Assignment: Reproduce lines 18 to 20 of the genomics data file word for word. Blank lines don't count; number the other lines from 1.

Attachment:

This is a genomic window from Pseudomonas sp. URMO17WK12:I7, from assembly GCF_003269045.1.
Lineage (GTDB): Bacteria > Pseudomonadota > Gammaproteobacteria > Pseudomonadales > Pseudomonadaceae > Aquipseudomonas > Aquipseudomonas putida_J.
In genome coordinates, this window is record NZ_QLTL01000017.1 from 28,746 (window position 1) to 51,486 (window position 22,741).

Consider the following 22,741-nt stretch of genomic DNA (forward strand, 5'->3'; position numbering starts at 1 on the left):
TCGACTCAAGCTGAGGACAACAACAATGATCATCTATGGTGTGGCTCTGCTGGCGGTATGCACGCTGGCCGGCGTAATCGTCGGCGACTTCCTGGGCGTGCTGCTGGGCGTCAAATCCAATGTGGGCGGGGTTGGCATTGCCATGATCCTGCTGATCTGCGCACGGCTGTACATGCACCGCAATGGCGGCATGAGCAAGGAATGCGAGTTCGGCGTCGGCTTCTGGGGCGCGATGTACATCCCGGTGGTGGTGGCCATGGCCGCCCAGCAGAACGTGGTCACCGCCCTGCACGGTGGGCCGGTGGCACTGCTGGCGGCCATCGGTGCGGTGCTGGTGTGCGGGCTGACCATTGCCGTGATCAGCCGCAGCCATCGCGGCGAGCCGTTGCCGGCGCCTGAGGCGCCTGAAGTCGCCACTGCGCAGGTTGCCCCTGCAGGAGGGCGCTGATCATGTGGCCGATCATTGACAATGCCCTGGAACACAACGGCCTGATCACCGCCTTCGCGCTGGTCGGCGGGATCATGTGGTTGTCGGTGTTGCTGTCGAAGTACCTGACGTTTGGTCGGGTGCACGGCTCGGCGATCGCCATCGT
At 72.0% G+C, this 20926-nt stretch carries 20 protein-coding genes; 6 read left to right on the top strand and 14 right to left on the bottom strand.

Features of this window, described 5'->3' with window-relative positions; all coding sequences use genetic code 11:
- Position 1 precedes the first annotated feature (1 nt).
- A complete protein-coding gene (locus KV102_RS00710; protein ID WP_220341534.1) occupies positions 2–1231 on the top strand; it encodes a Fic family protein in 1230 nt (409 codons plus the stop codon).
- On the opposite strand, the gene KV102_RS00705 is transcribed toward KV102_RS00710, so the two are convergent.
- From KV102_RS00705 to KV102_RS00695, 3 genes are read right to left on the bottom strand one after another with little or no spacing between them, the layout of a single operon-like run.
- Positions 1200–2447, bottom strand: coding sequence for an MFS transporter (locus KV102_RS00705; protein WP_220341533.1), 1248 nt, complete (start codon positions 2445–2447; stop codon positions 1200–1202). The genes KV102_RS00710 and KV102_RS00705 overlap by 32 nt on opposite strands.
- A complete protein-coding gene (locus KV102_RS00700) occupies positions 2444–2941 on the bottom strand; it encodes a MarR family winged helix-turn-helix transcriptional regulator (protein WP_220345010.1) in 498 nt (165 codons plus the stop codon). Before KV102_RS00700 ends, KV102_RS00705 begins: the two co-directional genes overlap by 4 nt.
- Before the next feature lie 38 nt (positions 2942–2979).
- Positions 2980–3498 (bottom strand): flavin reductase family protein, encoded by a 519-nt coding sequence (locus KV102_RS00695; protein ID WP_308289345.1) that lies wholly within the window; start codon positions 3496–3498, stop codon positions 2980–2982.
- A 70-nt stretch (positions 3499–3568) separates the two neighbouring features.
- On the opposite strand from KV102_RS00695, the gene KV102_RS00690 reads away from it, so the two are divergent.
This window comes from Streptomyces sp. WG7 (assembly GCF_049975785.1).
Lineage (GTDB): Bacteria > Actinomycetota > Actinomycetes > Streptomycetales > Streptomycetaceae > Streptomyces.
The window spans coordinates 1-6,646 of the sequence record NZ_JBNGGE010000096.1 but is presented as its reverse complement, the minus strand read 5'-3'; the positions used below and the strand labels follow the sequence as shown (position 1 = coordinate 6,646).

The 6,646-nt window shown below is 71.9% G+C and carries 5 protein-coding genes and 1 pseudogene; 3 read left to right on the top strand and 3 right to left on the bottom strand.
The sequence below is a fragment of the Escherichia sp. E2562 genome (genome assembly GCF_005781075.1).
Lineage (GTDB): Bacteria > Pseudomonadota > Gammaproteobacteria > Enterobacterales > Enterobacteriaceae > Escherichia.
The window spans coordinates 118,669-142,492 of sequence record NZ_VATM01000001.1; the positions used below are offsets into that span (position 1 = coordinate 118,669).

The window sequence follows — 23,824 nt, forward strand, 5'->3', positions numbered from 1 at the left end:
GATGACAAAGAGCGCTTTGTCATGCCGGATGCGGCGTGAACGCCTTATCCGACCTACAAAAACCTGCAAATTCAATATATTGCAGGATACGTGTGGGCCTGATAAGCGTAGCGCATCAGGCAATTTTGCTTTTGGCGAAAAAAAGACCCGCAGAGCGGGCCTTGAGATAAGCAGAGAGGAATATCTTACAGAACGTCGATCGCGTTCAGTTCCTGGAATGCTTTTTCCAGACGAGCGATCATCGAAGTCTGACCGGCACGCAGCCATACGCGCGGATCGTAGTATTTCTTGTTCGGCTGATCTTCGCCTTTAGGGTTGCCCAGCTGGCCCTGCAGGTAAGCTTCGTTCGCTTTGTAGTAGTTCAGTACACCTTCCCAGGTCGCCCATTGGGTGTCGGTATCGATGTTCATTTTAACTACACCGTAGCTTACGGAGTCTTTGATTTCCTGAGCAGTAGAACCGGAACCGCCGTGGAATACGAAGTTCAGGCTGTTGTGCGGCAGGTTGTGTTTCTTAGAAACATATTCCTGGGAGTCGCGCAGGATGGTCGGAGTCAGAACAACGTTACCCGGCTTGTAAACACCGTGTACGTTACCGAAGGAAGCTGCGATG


This window comes from Streptomyces sp. WG7 (assembly GCF_049975785.1).
Lineage (GTDB): Bacteria > Actinomycetota > Actinomycetes > Streptomycetales > Streptomycetaceae > Streptomyces.
The window spans coordinates 1-6,646 of the sequence record NZ_JBNGGE010000096.1 but is presented as its reverse complement, the minus strand read 5'-3'; the positions used below and the strand labels follow the sequence as shown (position 1 = coordinate 6,646).